The silicon metal and iron-silicon alloy reduction is catalyzed by fluoride ion (F-). The presence of fluoride ion has been found necessary to obtain practical reaction rates using both silicon metal and iron-silicon alloy. However, the quantity of fluoride ion necessary to catalyze the reduction using iron-silicon alloy is less than that required to catalyze the reduction using silicon metal. Wet-process phosphoric acid normally contains relatively large quantities of fluoride ion, typically up to 30 grams/liter or possibly higher. This is particularly true of the wet-process phosphoric acid produced from phosphate ore mined in Florida. Satisfactory reaction rates can be attained using the iron-silicon alloy reductant without adding any additional fluoride ion to normal wet-process phosphoric acid. In the case of the silicon metal reductance, however, it is normally necessary to add from 20 to 30 grams/liter of fluoride ion added as hydrogen fluoride or the like.

When reducing metals containing no substantial fluoride ion, it is necessary to add fluoride ion to the acid to catalyze the reduction. In general, the acid should contain at least 1 gram/liter, preferably 1 to 50 grams/liter and most preferably 5 to 50 grams/liter of fluoride ion. It should be understood, however, that somewhat lower fluoride ion addition will produce satisfactory reaction rates when an iron-silicon alloy is employed. It should also be understood that the addition of fluoride ion to wet-process phosphoric acid may be required even when using an iron-silicon alloy when the wet-process phosphoric acid does not contain an appreciable fluoride ion content such as the acid produced from phosphate mined in Morocco.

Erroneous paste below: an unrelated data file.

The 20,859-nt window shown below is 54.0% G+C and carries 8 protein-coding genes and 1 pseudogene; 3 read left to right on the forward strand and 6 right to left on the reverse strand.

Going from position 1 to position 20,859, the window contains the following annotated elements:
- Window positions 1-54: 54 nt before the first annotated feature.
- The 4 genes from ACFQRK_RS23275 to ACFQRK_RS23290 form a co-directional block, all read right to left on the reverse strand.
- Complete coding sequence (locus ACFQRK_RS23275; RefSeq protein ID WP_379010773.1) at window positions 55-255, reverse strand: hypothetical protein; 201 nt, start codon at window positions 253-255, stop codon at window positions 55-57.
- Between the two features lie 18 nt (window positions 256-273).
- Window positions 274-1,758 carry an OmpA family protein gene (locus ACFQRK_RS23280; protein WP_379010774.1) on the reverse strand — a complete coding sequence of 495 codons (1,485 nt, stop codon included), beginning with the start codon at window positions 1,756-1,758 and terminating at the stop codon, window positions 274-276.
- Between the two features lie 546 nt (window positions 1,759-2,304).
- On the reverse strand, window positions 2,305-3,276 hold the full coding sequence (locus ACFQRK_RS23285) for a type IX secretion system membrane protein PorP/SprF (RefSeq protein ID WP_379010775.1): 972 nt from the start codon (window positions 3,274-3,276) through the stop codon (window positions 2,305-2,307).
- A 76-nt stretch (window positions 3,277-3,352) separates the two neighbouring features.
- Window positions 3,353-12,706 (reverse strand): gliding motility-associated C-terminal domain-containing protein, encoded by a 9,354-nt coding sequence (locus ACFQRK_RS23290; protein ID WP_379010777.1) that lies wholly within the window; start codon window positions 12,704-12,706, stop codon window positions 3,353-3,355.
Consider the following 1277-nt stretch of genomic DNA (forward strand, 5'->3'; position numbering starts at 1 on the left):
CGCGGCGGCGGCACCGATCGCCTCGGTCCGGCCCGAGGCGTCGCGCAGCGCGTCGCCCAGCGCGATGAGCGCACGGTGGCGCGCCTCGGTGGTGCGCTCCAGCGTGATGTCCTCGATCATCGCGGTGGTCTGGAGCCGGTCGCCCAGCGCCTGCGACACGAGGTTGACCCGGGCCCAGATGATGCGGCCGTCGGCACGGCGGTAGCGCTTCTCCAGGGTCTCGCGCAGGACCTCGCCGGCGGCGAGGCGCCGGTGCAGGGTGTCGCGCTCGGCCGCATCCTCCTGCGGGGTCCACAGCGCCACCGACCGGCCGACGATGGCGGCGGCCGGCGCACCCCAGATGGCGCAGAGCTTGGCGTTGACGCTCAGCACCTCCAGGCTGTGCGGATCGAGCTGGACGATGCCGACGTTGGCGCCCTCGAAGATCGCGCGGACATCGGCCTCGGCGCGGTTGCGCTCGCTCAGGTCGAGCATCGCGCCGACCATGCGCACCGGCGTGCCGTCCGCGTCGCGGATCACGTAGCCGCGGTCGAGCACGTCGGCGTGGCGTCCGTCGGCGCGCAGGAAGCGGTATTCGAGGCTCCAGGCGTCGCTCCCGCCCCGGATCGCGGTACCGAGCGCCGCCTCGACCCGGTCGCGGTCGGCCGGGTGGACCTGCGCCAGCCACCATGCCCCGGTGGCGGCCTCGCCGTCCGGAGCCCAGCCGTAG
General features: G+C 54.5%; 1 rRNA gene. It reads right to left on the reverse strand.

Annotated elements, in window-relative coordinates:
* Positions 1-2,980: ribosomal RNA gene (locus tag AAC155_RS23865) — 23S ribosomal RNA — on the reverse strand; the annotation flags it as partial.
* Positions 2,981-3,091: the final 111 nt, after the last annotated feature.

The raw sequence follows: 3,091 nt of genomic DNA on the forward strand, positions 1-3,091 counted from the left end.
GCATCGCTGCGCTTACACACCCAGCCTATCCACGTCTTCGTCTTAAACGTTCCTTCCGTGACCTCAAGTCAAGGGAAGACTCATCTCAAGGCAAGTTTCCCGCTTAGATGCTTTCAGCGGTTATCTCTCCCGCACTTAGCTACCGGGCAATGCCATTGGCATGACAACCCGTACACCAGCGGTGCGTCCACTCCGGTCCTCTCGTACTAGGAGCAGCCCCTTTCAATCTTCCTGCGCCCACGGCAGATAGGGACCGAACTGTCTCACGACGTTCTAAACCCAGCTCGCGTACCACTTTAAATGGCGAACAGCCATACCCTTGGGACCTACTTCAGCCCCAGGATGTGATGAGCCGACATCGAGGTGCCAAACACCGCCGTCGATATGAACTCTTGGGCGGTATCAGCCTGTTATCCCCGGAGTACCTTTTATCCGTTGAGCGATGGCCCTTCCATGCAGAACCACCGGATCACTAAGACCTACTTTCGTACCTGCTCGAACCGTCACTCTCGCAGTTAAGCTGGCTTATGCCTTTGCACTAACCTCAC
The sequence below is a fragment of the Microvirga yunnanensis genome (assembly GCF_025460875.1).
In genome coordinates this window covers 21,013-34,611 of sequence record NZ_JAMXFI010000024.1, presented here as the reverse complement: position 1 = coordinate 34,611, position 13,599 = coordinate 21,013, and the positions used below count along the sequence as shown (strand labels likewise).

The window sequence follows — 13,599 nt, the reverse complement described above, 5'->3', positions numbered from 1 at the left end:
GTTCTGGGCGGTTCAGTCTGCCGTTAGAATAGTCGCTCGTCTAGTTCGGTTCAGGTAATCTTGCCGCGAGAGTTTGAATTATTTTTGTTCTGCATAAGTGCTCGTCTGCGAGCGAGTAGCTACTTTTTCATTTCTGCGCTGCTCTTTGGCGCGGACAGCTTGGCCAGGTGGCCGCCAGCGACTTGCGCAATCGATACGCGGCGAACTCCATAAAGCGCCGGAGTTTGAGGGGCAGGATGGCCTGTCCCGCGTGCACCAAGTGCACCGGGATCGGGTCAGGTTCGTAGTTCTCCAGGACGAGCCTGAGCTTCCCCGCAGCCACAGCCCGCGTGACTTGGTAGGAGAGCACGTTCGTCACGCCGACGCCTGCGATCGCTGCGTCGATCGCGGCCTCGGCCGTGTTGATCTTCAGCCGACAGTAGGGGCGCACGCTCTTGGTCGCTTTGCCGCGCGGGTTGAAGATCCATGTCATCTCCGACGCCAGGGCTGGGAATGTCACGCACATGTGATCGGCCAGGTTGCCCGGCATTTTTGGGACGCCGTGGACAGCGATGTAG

In the case of wet-process phosphoric acid, the acid is preferably treated prior to reduction to remove the solid organic materials such as humic acids contained in the acid. The solid organic materials can be removed as described in commonly assigned, U.S. Pat. No. 4,087,512 in which the acid is contacted with a liquid hydrocarbon such as kerosene so that the solid organic materials are suspended in an emulsion within the hydrocarbon phase. Any other prior art technique for removing the solid organic materials can also be employed to provide a clean acid feed to be reduced by the silicon metal or iron-silicon alloy.

The uranium in the reduced wet-process phosphoric acid, in the tetravalent state, is extracted with an extractant which is selective for tetravalent uranium, preferably a mixture of mono- and di-(alkylphenyl) esters of orthophosphoric acid. The preferred mixed esters are prepared from commercially available octylphenol. The preferred mixture of esters is approximately an equimolar mixture of the mono- and di-esters. The ester mixture is employed in an inert nonpolar diluent. Suitable inert nonpolar diluents include, for example, aliphatic hydrocarbons, petroleum fractions low in aromatics, and chlorinated hydrocarbons. The preferred diluents are refined high-boiling, high-flash point petroleum fractions containing between 10 and 50% by volume naphthenes with the balance being principally aliphatic. The extractant solution should contain from about 10 to 40% by volume, and preferably about 15 to 25% by volume, of the ester mixture. In general, the volume ratio of the wet-process acid to the extractant solution should be 3 to 10:1.

In carrying out this extraction step, the extractant and the reduced wet-process phosphoric acid are intimately mixed together and then the phases are allowed to separate. This intimate intermixing can be accomplished either in a batch operation or in a continuous manner concurrently or countercurrently with countercurrent flow preferred. Apparatus for accomplishing intermixing and separation of two substantially immiscible phases are well known in the art and any conventional apparatus can be used for this purpose. It is preferred to operate the extraction in the aqueous continuous mode using a countercurrent uranium extraction unit.